Apotheker is pretty harsh about HP's current state. "HP has lost its soul," he stated. To get that soul back, he first started listening to the people working at HP. "The first thing I wanted to do when I joined HP was listen to the people. The rank and file usually know about all the shortcomings."
Mark Hurd, HP's previous CEO, didn't like software all that much, and according to Apotheker, this has made HP slow to react to changes in the market. As such, he wants to strengthen the company through acquisitions - and of course, Palm is part of that strategy.
Apotheker wants every computer sold by HP to have the "ability" to run webOS. What exactly this means, I don't know; does this mean every HP computer will ship with webOS by default? Will it be an option during the order process? Or does "ability" literally mean ability - as in, every HP computer can run webOS, but it'll be something geeks will have to download and install manually.
Another welcome change is that he wants HP to refocus on quality. "Apotheker also aims to revive HP's emphasis on product quality, saying that when hardware performs better right out of the gate, the company incurs lower service and warranty costs - and customers are happier," BusinessWeek writes, "He's rehiring quality-assurance experts fired under Hurd and giving new responsibilities to those he says got 'sidelined' by the former CEO."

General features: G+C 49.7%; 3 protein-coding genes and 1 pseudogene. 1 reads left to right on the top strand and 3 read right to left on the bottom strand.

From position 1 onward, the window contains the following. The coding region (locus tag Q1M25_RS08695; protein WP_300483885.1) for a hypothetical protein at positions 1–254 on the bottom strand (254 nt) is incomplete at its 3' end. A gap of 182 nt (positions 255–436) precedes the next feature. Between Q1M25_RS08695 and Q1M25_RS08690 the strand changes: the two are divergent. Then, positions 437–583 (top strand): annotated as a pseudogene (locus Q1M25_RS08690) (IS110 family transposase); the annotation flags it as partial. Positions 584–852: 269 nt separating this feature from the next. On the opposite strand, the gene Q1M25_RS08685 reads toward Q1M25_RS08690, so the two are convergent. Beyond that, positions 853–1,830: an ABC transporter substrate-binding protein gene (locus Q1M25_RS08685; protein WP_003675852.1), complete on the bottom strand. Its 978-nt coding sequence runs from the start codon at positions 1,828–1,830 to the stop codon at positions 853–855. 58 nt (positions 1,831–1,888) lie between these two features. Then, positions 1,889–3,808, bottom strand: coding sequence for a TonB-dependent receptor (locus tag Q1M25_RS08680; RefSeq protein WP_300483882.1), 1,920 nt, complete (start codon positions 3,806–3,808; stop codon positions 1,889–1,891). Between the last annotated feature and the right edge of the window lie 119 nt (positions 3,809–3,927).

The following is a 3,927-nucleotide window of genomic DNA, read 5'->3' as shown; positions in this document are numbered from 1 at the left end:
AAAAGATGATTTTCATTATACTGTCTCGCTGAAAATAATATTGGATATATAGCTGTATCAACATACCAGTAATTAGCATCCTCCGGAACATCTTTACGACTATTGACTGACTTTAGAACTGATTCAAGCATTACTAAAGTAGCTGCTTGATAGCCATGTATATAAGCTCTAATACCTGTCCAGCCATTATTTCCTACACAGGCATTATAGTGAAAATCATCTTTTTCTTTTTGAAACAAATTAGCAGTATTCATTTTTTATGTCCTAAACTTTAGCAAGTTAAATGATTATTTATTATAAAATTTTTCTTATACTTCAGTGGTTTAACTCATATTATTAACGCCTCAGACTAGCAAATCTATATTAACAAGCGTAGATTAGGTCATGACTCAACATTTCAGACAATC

"We have cut enough costs," Apotheker told BusinessWeek.
I'm getting the feeling Apotheker wants HP to be more like Apple. While my personal experience with Apple's product quality and reliability has been rather abysmal, there's no denying that at least in surveys (as opposed to my anecdotal evidence) the company scores pretty good on these factors. HP wants that, too, I think.
All in all, it seems like Apotheker has the right idea: their own operating system and software and a focus on hardware quality.